An emotional experience with one family taught this physician the importance of trust, instinct, and compassion.
When my husband and I married and went to medical school, we both dreamed of doing exactly what we've ended up doing. Now three years out of residency, we're both family physicians practicing in a rural farming community in southeastern Washington. We're also busy raising our three small children, balancing the demands of family with those of the clinic, hospital, ED, and call.
Not long ago, a deeply emotional experience reminded me of why I wanted to go into medicine:
I was on call one weekend when I had to evaluate a patient at the ED. While I was filling out paperwork there, my good friend Sherry rushed in holding her 10-month-old son Chad in her arms. (All names have been changed.) Seeing him lying there limp and lifeless, I thought of my own son, the same age.
I stayed in touch with Sherry almost daily over the next two weeks as her nightmare unfolded. Chad remained in the PICU while several pediatric specialists evaluated him. Fortunately, the hematoma was stable, and surgical intervention wasn't necessary. However, ophthalmologic evaluation revealed severe retinal hemorrhages. Luckily, the macula wasn't affected, and vision was intact.
Because of the nature of Chad's injury, the hospital's pediatric abuse specialist was called in. As she told me by phone, retinal hemorrhages of this severity "never" occur unless someone has forcefully shaken the baby. As a result, the case was referred to the police and Child Protective Services. When their questions made Sherry realize that she was under suspicion, she contacted a Seattle lawyer who advised her to say nothing. But her refusal to respond to their questions apparently made the police and CPS assume she was guilty. So when Chad was released from the hospital, he was placed in foster care-fortunately with a family member.
Sherry and her husband were distraught. She told me that Chad had fallen backward several times in previous weeks as he was learning to walk. Until that weekend, however, someone or something had always been able to break his fall. Convinced that Sherry and her husband were ideal parents and incapable of child abuse, I defended them when I was interviewed by the police, CPS case workers, and others involved in Chad's case. I explained that I had been Chad's doctor since his birth, and had never seen any red flags signaling abuse.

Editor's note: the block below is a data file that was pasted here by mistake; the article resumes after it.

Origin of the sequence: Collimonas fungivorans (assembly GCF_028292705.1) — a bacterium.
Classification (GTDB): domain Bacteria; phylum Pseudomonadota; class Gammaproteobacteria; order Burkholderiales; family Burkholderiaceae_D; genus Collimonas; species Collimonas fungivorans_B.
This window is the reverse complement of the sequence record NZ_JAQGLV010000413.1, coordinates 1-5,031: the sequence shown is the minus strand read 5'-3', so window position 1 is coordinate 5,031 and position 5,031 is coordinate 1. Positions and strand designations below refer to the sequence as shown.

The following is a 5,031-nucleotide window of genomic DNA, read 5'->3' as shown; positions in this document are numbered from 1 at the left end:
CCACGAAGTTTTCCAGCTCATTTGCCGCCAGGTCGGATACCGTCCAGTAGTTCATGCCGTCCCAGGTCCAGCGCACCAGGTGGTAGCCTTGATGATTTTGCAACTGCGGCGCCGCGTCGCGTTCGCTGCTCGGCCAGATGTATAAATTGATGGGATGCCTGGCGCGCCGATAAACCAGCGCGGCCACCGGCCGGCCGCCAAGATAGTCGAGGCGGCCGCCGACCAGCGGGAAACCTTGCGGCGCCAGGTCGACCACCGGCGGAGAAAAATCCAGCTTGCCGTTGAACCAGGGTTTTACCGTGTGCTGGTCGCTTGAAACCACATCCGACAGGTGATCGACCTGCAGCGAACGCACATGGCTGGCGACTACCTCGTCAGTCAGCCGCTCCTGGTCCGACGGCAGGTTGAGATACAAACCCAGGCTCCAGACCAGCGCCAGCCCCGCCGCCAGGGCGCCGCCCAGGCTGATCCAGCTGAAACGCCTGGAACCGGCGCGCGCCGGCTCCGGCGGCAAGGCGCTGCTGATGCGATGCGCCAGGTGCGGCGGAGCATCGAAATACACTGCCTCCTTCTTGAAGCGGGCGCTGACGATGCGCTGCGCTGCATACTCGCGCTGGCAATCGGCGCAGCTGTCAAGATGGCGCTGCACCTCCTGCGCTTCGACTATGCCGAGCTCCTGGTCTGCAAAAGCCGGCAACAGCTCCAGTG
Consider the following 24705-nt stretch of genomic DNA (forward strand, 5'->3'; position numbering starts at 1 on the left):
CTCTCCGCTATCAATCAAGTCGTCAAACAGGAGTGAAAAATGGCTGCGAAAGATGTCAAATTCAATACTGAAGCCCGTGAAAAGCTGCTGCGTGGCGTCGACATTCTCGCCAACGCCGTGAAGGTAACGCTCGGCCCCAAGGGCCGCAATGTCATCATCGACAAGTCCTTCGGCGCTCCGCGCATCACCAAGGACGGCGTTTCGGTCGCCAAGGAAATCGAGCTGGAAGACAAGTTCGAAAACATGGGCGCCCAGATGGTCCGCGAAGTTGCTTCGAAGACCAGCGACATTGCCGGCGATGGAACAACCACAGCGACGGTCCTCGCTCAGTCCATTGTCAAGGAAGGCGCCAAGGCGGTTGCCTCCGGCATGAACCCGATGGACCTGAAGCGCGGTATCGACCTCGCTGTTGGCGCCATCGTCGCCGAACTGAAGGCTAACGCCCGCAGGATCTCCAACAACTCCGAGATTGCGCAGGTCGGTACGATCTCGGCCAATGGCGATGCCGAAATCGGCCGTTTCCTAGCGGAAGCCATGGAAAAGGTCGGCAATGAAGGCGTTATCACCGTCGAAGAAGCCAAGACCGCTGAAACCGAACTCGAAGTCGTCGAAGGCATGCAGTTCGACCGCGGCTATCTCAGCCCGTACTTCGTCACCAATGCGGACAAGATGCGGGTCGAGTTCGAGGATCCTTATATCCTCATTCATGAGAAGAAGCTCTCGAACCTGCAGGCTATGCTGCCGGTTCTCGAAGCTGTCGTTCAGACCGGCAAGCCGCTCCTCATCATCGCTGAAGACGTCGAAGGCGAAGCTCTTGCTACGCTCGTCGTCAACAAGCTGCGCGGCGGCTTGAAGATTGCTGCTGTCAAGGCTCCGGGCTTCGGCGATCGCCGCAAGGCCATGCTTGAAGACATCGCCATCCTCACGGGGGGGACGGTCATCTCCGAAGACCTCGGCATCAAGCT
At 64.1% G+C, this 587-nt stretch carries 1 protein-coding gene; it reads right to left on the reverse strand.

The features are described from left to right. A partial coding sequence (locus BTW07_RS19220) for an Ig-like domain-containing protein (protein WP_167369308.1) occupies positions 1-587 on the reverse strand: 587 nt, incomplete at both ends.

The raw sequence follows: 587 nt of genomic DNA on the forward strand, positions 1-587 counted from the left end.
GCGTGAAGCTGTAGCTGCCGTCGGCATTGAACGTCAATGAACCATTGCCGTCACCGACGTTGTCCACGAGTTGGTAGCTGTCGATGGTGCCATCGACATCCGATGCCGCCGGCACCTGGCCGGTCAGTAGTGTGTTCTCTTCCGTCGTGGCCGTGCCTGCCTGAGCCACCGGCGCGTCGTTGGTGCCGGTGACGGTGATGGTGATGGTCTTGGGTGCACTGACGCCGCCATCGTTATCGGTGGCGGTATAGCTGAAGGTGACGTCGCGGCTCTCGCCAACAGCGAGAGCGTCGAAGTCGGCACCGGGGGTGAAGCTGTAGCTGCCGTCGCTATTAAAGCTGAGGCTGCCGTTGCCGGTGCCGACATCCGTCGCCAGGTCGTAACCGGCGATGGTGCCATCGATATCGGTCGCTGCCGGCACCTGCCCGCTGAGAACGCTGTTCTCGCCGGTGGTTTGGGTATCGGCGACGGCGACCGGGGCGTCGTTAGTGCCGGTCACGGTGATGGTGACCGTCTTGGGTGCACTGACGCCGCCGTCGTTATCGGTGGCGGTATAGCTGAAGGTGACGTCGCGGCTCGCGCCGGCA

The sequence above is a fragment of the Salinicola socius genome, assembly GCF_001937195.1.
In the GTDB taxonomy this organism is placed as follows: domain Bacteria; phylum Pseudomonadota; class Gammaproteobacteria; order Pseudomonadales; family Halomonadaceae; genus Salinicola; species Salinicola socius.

Over the next two months, I coordinated Chad's care with various specialists in Seattle. His hematoma diminished, the retinal hemorrhages resolved, and pediatric neurologists ruled out any seizure disorder. Since CPS had recommended evaluation by a physical therapist, I arranged that also. After that exam, Sherry, nearly crying, called to report that the physical therapist had finally diagnosed Chad's problem.
Apparently, Chad had developed tight extensor muscles in his back and legs from sitting for extended periods in his exerciser/play seat, one possible risk with such products. That condition had caused his repeated backward falls. Within a few visits, the therapist had solved Chad's problem. A few weeks later, the police and CPS concluded that there was no evidence of abuse. Chad was finally reunited with his parents, and has continued to thrive.
At the time, I'd felt nervous about managing such a clinically complex case. Looking back now, however, I'm relieved that my confidence in Sherry and her husband was justified. By trusting my own instincts, I gave them the emotional support they badly needed during that difficult time. I've learned that a compassionate physician can help patients survive life's heart-wrenching experiences-which makes me glad I chose a career in medicine.